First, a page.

Diverse Radio for Minnesota’s Communities

18 Unique Stations from Border to Border

Keep Moving Forward a radio series featuring people with disabilities sharing perspectives, insights, and experiences
Supported by Minnesota Council On Disability
Keep Moving Forward explores what's better and what needs improvement for people with disabilities since the passage of the Americans with Disabilities Act. Together we keep moving toward full access and inclusion in all aspects of life.

This project is supported by Minnesota Council on Disability, The Minnesota Humanities Center and the Minnesota Arts & Cultural Heritage Fund.

John Lee Clark: Awkward and Unneeded “Help”

We DeafBlind folks may be lucky in one respect; we don’t see people staring at us. We’re less burdened by what’s called the “Abled Gaze.”

Sometimes I get unwanted help. I’m walking along a wall instead of down the middle of a corridor, and people think I’m lost, and so they to try and correct what seems out of place. Abled people are unacquainted with people with disabilities, yet we make up a quarter of the population.

John Riddle: It’s Hard To Accomplish Things

“I used to be an artist before my injury, so it’s been a process to learn how to do the things I used to be able to do … because my hand shakes. But it is very rewarding to see the finished piece.”

Kate Eifrig: The Pain Of Mental Illness Is Real

It’s painful for people with mental illness to feel that you’re not sick enough to be taken seriously.

You don’t have to prove you’re hurt. This is an illness. That’s what I say when I’m talking to people about mental illness, but I have to say it to myself too.

Lisa Kidder: From Qualified to – “Just Blind”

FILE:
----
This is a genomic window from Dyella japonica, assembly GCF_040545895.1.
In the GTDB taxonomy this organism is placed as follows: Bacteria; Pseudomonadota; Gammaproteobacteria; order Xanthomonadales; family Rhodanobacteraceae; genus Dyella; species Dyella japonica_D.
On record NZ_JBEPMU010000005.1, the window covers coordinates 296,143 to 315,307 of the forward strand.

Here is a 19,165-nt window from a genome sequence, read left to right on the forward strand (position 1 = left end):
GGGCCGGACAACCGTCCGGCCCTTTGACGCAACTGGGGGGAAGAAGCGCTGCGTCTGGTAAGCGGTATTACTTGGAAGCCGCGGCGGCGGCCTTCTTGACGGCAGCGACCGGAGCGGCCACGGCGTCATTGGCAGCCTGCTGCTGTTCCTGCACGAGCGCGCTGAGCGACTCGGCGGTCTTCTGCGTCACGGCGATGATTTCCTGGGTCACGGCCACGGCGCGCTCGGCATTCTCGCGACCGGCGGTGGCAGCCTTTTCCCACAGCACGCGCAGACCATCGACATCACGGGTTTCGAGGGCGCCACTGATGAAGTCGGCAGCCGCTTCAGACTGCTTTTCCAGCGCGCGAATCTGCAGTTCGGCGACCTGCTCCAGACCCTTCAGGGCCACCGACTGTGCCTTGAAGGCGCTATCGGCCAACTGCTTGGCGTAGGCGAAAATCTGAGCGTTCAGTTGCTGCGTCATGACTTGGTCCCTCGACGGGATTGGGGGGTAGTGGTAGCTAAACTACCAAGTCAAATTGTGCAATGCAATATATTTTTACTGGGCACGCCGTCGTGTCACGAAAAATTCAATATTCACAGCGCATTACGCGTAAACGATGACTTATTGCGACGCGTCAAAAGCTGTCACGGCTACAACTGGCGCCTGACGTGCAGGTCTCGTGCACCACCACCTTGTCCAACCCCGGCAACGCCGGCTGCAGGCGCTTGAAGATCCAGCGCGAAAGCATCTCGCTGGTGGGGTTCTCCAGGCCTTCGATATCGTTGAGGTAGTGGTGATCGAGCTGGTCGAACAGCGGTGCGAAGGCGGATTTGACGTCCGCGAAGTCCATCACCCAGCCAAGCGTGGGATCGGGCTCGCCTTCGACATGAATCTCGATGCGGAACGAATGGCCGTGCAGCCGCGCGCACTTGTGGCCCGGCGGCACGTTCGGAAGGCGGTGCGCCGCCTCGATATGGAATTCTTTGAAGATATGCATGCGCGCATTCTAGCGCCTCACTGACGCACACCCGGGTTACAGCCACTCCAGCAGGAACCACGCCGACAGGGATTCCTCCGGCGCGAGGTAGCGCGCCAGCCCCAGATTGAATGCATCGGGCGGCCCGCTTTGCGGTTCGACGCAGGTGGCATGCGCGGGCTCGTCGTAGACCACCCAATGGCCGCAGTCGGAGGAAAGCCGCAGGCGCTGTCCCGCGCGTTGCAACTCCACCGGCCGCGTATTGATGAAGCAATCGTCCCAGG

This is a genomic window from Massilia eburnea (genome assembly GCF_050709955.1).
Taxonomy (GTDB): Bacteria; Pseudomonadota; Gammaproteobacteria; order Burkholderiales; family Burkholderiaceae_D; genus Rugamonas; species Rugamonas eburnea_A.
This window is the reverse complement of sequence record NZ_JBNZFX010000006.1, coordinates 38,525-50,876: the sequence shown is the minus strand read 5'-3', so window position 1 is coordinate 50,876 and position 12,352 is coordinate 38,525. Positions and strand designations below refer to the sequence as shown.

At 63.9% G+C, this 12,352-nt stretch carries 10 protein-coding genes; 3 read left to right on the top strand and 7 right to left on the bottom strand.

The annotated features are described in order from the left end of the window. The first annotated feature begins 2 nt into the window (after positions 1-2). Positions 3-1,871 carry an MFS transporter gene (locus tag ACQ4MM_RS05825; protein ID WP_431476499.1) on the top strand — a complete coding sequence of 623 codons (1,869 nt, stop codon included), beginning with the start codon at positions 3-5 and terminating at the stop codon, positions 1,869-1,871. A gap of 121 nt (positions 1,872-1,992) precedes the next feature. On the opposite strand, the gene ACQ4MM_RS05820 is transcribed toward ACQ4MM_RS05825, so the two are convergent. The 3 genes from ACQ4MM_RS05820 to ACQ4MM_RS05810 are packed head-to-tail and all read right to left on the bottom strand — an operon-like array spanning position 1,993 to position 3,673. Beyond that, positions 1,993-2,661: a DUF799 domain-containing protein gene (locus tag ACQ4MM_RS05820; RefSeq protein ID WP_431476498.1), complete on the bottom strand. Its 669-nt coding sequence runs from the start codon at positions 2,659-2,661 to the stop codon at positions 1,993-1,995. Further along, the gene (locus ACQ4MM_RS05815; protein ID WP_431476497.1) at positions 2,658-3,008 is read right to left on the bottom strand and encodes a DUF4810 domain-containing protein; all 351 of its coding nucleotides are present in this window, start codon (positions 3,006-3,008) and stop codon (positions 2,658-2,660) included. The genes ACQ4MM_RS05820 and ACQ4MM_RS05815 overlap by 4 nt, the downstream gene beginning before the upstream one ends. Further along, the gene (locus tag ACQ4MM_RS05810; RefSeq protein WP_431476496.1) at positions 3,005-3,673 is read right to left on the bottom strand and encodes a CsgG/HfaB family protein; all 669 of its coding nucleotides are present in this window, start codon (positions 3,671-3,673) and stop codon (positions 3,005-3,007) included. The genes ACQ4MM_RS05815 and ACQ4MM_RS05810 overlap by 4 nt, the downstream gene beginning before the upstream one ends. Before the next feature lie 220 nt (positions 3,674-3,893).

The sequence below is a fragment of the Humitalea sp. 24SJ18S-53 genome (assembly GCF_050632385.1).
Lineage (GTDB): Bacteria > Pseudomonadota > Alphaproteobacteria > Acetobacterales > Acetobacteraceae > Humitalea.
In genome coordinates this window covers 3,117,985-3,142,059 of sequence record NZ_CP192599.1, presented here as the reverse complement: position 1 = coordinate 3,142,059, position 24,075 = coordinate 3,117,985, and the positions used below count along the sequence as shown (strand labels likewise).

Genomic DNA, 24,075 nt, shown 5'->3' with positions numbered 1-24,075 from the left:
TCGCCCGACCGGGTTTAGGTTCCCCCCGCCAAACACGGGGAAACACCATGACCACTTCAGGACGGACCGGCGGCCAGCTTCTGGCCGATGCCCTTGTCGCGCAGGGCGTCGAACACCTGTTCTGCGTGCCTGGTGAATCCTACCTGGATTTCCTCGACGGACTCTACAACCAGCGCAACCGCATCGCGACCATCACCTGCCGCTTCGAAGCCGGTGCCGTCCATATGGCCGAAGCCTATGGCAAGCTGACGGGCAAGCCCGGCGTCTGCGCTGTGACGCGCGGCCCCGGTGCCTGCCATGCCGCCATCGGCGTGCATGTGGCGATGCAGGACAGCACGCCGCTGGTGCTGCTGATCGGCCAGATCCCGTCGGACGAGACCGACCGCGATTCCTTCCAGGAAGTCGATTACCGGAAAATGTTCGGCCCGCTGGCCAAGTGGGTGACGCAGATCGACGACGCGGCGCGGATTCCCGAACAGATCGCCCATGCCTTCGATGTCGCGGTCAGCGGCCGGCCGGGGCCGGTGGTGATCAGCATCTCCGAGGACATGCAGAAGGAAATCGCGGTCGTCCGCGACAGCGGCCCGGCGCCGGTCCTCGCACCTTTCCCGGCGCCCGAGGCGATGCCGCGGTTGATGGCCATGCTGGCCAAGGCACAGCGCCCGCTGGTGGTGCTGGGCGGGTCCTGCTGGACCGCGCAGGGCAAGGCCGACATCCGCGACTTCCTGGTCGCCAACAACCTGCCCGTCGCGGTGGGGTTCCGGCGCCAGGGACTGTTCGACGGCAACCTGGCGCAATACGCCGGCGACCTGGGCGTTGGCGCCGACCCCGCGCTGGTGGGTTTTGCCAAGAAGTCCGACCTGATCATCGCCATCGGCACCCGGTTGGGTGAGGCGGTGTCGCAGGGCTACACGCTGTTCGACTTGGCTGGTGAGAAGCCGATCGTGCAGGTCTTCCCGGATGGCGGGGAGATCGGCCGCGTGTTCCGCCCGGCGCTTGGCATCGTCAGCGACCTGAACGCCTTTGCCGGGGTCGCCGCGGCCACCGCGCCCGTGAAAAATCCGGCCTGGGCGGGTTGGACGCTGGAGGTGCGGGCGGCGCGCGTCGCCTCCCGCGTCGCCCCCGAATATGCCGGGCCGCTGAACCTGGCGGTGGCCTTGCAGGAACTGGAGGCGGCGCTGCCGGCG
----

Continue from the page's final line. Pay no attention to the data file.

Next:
Employers will say: you have an excellent resume, an excellent cover letter, but the problem is you’re blind. I go from being a qualified applicant to just: blind. And they don’t look past that.

George Shardlow: I’m The Expert On My Disability

The thing about disability is, you get angry because you feel isolated. It’s interesting to constantly be with people who are trying to be “nice,” while processing your own anger and frustration. Because for them it’s just one interaction, but for you, it’s 30 years of interactions.

Karen Thorud: Everybody Has A Disability

“Everybody has something that they can’t do well.

“People with disabilities were made to not give up. If at first, you don’t succeed, try, try again.”


Christine Morgan: Hearing Loss Is An Invisible Disability

Hearing loss is an invisible disability; we don’t use a wheelchair, we don’t use a white cane, we don’t have dark glasses. “Oh, but you do so well.” Well, I’m doing well because I’m looking at you, but the moment you turn your back and speak in a different direction, I’m not doing so well.

Mark Braun: Team Turns Tragedy Into Triumph

From the heartbreak of being a “throw away baby” to Paralympic Gold, Mark Braun understands the value of “team.” He can walk for only short distances, but he can run!

Margot Imdieke Cross: You Figure It Out

I remember going to the rock pile on the farm. My front caster fell off. My brother turned to me, and said, “You’re gonna have to pop a wheelie.” To this day, I am one of the best wheelie poppers.

Master Hinkle: You Can Always Try

You can’t do everything you want because there are limitations. There are physical limitations, there are mental limitations. But you can always try. You can’t always do, but you can always try. I think that’s the biggest thing I want to get across to people.

Supported by...

McKnight FoundationPohlad family foundationThe Minneapolis FoundationSaint Paul & Minnesota Foundation